HOUSTON - State officials said Jose Gilberto Rodriguez, 46, was fulfilling all requirements of his parole right up to the time he cut an electronic ankle monitor off his leg and disappeared from an alternative housing complex where he’d been placed by parole officials.
He made his first court appearance Tuesday evening to hear the evidence against him in the death of 62-year-old Pamela Johnson, whose bound body was found in her Cypress home Friday.
Investigators said that the gun Rodriguez was found with when he was arrested was linked to Johnson's death, according to prosecutors.
When asked if he had an attorney, Rodriguez said, “Requesting to be appointed one.”
“Are you a United States citizen?” the judge asked.
“Yes,” Rodriguez replied.
The judge ordered Rodriguez held in jail without bond.
Rodriguez served 25 years in prison for sexual assault, burglary and car theft before he was sent to a halfway house under the 1977 Texas mandatory release law.
In March, he was placed in an alternative living complex in northeast Houston and began working at Tyson Foods nearby. His friend William Bowder said Rodriguez seemed to be intent on turning his life around.
“He told me he was going to move up, keep moving up in the company he was working for and try to get a car and keep making steps forward. He never gave any indication of just giving up completely,” Bowder said.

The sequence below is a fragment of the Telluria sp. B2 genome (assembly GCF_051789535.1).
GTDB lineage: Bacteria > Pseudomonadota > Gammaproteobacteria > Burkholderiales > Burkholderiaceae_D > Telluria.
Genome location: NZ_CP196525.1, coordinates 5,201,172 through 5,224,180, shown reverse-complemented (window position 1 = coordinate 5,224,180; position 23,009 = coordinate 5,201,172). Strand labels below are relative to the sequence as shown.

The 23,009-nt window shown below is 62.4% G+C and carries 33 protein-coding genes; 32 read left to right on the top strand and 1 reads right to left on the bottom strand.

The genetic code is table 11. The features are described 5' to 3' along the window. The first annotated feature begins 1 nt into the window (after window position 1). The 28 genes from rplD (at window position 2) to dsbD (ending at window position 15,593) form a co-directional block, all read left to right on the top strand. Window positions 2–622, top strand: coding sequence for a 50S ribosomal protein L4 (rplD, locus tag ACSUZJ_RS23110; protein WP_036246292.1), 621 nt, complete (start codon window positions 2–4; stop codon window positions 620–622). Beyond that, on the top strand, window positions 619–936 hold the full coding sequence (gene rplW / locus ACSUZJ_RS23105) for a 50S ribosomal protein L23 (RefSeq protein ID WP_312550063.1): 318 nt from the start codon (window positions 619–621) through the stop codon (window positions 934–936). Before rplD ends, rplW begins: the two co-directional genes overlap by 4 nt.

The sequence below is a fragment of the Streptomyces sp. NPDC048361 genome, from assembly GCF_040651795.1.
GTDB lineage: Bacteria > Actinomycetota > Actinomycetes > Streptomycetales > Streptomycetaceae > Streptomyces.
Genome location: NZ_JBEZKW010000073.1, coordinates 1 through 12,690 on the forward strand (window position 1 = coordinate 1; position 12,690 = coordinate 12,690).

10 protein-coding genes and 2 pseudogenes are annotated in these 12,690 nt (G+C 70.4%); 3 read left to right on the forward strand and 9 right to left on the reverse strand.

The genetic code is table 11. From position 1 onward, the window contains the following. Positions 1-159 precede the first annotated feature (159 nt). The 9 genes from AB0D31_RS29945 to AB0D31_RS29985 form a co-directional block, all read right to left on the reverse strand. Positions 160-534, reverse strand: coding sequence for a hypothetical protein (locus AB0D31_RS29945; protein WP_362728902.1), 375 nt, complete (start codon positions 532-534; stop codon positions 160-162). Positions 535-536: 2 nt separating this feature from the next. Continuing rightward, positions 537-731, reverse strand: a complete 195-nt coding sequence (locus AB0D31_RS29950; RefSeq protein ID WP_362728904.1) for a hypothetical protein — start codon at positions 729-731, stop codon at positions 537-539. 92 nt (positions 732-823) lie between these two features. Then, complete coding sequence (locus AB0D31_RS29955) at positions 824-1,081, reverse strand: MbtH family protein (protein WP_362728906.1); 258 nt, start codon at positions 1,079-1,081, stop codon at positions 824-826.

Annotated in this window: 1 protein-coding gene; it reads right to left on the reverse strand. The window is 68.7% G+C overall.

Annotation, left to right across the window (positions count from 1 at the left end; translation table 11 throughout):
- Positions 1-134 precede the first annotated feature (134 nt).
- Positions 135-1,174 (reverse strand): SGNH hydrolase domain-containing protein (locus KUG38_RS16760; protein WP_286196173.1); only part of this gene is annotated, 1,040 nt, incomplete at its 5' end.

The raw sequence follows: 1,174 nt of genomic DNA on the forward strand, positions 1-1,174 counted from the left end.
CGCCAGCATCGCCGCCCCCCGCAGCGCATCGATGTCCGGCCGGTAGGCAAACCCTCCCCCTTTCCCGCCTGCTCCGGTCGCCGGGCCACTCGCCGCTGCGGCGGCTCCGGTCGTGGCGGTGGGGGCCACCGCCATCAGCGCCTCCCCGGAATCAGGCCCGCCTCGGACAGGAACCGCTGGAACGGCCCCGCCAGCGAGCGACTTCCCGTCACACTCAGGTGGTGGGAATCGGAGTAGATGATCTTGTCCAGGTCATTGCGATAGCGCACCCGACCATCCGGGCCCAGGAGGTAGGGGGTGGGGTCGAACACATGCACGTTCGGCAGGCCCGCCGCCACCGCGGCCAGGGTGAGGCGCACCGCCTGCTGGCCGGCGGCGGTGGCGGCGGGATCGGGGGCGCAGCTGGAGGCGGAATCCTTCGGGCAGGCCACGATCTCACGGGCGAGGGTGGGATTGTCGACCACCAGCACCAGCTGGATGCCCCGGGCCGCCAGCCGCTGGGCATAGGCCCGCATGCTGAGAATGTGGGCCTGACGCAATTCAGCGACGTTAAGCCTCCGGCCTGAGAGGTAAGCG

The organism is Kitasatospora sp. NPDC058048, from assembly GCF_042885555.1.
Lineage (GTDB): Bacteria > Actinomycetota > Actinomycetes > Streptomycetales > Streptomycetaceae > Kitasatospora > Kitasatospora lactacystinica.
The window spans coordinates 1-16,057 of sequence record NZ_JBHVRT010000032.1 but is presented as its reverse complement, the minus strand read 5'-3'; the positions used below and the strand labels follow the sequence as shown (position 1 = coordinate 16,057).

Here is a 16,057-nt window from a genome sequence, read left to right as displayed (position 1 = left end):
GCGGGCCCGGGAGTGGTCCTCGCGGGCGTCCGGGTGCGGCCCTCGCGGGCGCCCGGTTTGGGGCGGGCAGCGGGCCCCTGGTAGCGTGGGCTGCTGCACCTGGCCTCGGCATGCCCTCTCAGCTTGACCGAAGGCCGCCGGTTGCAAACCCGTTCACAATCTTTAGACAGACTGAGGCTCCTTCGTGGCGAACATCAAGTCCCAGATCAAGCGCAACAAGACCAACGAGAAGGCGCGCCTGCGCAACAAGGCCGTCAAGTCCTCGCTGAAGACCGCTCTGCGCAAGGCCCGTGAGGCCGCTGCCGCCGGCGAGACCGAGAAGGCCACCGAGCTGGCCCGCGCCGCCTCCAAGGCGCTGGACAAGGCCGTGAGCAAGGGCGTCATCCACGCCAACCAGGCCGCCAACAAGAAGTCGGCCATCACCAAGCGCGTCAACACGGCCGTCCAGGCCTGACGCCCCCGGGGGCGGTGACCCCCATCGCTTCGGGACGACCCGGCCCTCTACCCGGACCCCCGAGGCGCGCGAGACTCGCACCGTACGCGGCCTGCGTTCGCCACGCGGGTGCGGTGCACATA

Parole officials said that, on July 5, they received an alert that the electronic ankle monitor Rodriguez was wearing had been tampered with. On July 8, an electronic alert indicated that the monitor’s battery was dying. At that point, a warrant was issued for Rodriguez's arrest.
Bowder ran into Rodriguez on a bus a few days later.
“I said, 'Where you been, Joe?' And he said, ‘Well, I cut my monitor off.’ And I said, 'Man, dude, you’re tripping.'”
Parole officals said that, immediately after the first alert, a parole officer should have attempted to make contact with Rodriguez.
Andy Kahan, with Houston Crime Stoppers, is a former parole officer.
"Obviously, there were red flags, bells were going off. So the question is: Did someone follow up on that?” Kahan said.
But Jeremy Desel, a spokesman for the Texas Department of Criminal Justice, said Wednesday that the department isn’t commenting while it conducts an internal investigation.
TDCJ data shows that there are just over 1,200 parolees in Harris County being tracked with electronic monitors. On Tuesday, Houston Police Chief Art Acevedo complained the monitors aren’t trustworthy.
“These ankle monitors mean absolutely nothing. They cut them off and then we go three dead people,” Acevedo said.
Currently, there are 18,000 parolees in Harris County and 2,500 open warrants for parole violations.
Acevedo and Sheriff Ed Gonzalez said they plan to form a special task force to help serve those warrants and go after parolees who don’t follow the rules.
Editor's note: The number of capital murder charges filed in the case hs been corrected in the story above.
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